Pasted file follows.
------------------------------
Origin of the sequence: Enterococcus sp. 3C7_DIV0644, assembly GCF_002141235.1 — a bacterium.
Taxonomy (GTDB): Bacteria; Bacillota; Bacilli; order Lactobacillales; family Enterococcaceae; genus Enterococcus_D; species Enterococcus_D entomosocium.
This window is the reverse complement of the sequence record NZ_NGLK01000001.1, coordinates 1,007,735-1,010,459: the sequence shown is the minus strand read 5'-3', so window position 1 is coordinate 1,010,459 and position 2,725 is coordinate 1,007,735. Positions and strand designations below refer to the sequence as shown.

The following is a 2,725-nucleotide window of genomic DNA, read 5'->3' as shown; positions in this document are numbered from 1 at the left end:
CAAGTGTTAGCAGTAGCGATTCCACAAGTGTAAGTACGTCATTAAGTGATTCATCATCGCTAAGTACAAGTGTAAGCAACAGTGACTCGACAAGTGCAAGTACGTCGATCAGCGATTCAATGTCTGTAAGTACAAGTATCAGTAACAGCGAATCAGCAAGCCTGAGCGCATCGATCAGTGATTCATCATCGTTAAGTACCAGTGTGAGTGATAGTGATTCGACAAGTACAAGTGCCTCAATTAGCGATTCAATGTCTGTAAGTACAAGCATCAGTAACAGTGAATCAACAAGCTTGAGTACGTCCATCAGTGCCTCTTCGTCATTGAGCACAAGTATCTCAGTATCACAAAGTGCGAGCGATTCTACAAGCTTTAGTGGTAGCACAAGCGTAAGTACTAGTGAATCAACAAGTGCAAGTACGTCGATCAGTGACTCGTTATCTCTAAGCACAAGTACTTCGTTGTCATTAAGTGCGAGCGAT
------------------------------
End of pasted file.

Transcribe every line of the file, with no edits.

Origin of the sequence: Enterococcus sp. 3C7_DIV0644, assembly GCF_002141235.1 — a bacterium.
Taxonomy (GTDB): Bacteria; Bacillota; Bacilli; order Lactobacillales; family Enterococcaceae; genus Enterococcus_D; species Enterococcus_D entomosocium.
This window is the reverse complement of the sequence record NZ_NGLK01000001.1, coordinates 1,007,735-1,010,459: the sequence shown is the minus strand read 5'-3', so window position 1 is coordinate 1,010,459 and position 2,725 is coordinate 1,007,735. Positions and strand designations below refer to the sequence as shown.

The following is a 2,725-nucleotide window of genomic DNA, read 5'->3' as shown; positions in this document are numbered from 1 at the left end:
CAAGTGTTAGCAGTAGCGATTCCACAAGTGTAAGTACGTCATTAAGTGATTCATCATCGCTAAGTACAAGTGTAAGCAACAGTGACTCGACAAGTGCAAGTACGTCGATCAGCGATTCAATGTCTGTAAGTACAAGTATCAGTAACAGCGAATCAGCAAGCCTGAGCGCATCGATCAGTGATTCATCATCGTTAAGTACCAGTGTGAGTGATAGTGATTCGACAAGTACAAGTGCCTCAATTAGCGATTCAATGTCTGTAAGTACAAGCATCAGTAACAGTGAATCAACAAGCTTGAGTACGTCCATCAGTGCCTCTTCGTCATTGAGCACAAGTATCTCAGTATCACAAAGTGCGAGCGATTCTACAAGCTTTAGTGGTAGCACAAGCGTAAGTACTAGTGAATCAACAAGTGCAAGTACGTCGATCAGTGACTCGTTATCTCTAAGCACAAGTACTTCGTTGTCATTAAGTGCGAGCGAT